Physarum polycephalum represents an enigmatic group of organisms known as the slime molds. Despite their name these organisms are not related with fungi, and form a genuine branch in the tree of life, beside plants, animals, and fungi. The uniqueness of slime molds is also shown by their biological life style and growth. Physarum polycephalum develops a richly branched network structure, also called “plasmodium”, to explore the environment for food. Despite the complex growth the plasmodium of Physarum is nothing but a gigantic single biological cell with countless cell nuclei. The mega-cell has the unique ability to move its content through the entire cellular network. Individual tubes of the network can periodically change their diameter and thereby pump the cellular plasma rhythmically back and forth through the network. The movement regularly changes direction approximately every 50 seconds. Slight variations occur when the plasmodium senses certain environmental triggers: light can slow down the rate of oscillations while potential food sources cause an acceleration of the rhythmic pace. When Physarum takes up nutrient by its surface, the plasmodium will grow but still maintains coherence of the network structure. As a result, the network architecture is highly dynamic with flexible rearrangement of its junctions, following a decentralized protocol of organization.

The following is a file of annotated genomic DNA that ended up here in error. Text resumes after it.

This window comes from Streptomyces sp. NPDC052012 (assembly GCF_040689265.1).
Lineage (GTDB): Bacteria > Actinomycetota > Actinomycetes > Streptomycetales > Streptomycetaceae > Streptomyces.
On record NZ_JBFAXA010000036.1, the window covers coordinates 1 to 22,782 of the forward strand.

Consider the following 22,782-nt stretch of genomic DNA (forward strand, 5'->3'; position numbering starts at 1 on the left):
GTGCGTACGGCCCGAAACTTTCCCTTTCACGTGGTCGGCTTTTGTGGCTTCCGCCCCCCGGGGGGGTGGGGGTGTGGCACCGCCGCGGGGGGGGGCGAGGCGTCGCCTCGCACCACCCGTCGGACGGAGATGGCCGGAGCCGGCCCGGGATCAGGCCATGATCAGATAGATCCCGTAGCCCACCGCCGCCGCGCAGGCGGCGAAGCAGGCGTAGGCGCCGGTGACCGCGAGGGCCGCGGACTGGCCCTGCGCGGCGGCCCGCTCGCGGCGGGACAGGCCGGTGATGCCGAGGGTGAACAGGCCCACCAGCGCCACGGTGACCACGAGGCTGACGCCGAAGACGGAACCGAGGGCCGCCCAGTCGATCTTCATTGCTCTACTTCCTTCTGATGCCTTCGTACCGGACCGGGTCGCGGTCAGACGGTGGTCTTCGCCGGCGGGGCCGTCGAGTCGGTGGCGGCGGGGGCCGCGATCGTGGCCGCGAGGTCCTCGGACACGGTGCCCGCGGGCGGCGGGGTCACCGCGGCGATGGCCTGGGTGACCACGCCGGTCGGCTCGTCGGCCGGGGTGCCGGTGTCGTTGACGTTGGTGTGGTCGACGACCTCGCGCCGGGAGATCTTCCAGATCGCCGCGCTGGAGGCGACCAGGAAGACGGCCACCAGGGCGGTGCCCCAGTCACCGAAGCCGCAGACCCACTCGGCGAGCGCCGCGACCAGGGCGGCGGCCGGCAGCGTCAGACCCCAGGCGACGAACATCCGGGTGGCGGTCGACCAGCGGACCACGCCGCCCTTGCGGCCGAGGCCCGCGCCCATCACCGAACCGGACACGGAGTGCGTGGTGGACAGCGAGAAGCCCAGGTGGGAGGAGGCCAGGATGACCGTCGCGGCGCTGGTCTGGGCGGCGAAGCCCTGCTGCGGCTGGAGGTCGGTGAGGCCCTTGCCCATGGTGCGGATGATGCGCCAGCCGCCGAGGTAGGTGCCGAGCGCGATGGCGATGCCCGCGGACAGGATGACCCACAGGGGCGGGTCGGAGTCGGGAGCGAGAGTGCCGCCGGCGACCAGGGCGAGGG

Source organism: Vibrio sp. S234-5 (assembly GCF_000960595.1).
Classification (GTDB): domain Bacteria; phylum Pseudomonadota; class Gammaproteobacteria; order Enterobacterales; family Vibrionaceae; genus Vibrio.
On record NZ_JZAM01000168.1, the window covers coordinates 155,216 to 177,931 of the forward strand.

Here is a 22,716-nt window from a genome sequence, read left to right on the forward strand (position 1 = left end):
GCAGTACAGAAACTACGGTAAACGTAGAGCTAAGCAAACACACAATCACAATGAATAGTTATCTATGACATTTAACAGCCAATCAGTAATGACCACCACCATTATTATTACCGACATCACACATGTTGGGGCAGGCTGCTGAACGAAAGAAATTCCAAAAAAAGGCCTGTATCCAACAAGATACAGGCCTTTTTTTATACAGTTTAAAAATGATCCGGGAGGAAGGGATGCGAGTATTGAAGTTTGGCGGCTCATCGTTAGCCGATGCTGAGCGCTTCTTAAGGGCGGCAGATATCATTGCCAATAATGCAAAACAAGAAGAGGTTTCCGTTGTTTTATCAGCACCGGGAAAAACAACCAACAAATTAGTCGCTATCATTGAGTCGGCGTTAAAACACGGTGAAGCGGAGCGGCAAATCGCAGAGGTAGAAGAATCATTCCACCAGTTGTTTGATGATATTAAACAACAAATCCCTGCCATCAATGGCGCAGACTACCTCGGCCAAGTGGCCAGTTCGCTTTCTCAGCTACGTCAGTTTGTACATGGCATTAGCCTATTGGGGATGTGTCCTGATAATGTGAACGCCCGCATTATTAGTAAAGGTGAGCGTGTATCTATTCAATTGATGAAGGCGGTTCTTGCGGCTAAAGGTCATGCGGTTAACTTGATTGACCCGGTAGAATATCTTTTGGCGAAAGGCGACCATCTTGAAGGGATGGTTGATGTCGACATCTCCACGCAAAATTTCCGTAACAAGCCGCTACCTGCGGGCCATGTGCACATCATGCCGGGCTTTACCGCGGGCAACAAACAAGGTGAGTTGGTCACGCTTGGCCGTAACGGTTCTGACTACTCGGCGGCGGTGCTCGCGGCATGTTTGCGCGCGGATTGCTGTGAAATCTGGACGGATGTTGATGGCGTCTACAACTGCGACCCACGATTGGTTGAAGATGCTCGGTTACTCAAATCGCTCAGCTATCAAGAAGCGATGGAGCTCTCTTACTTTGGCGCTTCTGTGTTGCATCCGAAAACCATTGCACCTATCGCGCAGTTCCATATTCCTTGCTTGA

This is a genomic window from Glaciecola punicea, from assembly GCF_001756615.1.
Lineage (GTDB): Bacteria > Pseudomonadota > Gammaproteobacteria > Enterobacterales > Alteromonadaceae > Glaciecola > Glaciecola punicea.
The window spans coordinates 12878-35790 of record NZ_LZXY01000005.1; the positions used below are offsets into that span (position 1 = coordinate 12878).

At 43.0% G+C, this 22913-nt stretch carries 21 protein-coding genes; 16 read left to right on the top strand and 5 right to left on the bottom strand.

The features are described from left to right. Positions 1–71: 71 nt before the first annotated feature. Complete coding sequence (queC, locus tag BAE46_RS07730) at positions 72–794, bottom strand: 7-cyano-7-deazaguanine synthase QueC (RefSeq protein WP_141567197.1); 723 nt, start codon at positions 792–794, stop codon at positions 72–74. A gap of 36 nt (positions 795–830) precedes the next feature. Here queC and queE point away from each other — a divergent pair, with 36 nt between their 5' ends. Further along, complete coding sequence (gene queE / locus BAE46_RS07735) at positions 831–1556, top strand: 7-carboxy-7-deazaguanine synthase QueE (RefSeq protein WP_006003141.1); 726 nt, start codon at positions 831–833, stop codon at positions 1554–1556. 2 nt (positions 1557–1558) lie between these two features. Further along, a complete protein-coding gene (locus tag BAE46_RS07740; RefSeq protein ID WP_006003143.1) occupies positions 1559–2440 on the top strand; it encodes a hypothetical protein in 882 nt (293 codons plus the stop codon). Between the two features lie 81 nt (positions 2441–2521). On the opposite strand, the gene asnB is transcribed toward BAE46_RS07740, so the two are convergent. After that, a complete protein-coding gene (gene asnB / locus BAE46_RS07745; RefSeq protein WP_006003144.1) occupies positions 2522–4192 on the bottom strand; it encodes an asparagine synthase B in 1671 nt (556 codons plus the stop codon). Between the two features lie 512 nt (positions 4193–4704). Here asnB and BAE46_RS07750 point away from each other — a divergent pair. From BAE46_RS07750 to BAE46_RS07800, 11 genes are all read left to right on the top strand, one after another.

In nature, plasmodia form in short time and exploit the humid conditions after rainfalls or snow melt. Fungi and bacteria as main food sources are readily available under these conditions. When conditions become increasingly dry, the plasmodium creeps to the surface of the substrate where it ultimately forms characteristic fruiting structures, which sometimes resemble magically formed gems of nature. In form of the spores, Physarum survives and propagates until the whole life cycle restarts again after spore germination. As seen from the diversity of fruiting bodies and spores more than 800 slime mold species exist worldwide.